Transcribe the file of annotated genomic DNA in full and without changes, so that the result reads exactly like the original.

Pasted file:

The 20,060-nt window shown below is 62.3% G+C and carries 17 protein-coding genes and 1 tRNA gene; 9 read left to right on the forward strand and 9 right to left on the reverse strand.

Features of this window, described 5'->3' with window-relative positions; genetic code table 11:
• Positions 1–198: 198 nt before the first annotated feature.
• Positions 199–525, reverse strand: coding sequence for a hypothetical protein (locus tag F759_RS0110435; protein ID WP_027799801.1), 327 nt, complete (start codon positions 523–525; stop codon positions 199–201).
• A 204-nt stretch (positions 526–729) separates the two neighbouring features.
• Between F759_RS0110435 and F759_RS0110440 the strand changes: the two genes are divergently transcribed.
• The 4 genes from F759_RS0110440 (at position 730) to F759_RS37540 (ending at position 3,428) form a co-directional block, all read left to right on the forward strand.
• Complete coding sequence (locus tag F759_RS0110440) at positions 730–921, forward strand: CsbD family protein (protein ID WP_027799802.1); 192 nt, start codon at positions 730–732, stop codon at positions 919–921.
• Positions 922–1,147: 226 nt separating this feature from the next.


The 20,060-nt window shown below is 62.3% G+C and carries 17 protein-coding genes and 1 tRNA gene; 9 read left to right on the forward strand and 9 right to left on the reverse strand.

Features of this window, described 5'->3' with window-relative positions; genetic code table 11:
• Positions 1–198: 198 nt before the first annotated feature.
• Positions 199–525, reverse strand: coding sequence for a hypothetical protein (locus tag F759_RS0110435; protein ID WP_027799801.1), 327 nt, complete (start codon positions 523–525; stop codon positions 199–201).
• A 204-nt stretch (positions 526–729) separates the two neighbouring features.
• Between F759_RS0110435 and F759_RS0110440 the strand changes: the two genes are divergently transcribed.
• The 4 genes from F759_RS0110440 (at position 730) to F759_RS37540 (ending at position 3,428) form a co-directional block, all read left to right on the forward strand.
• Complete coding sequence (locus tag F759_RS0110440) at positions 730–921, forward strand: CsbD family protein (protein ID WP_027799802.1); 192 nt, start codon at positions 730–732, stop codon at positions 919–921.
• Positions 922–1,147: 226 nt separating this feature from the next.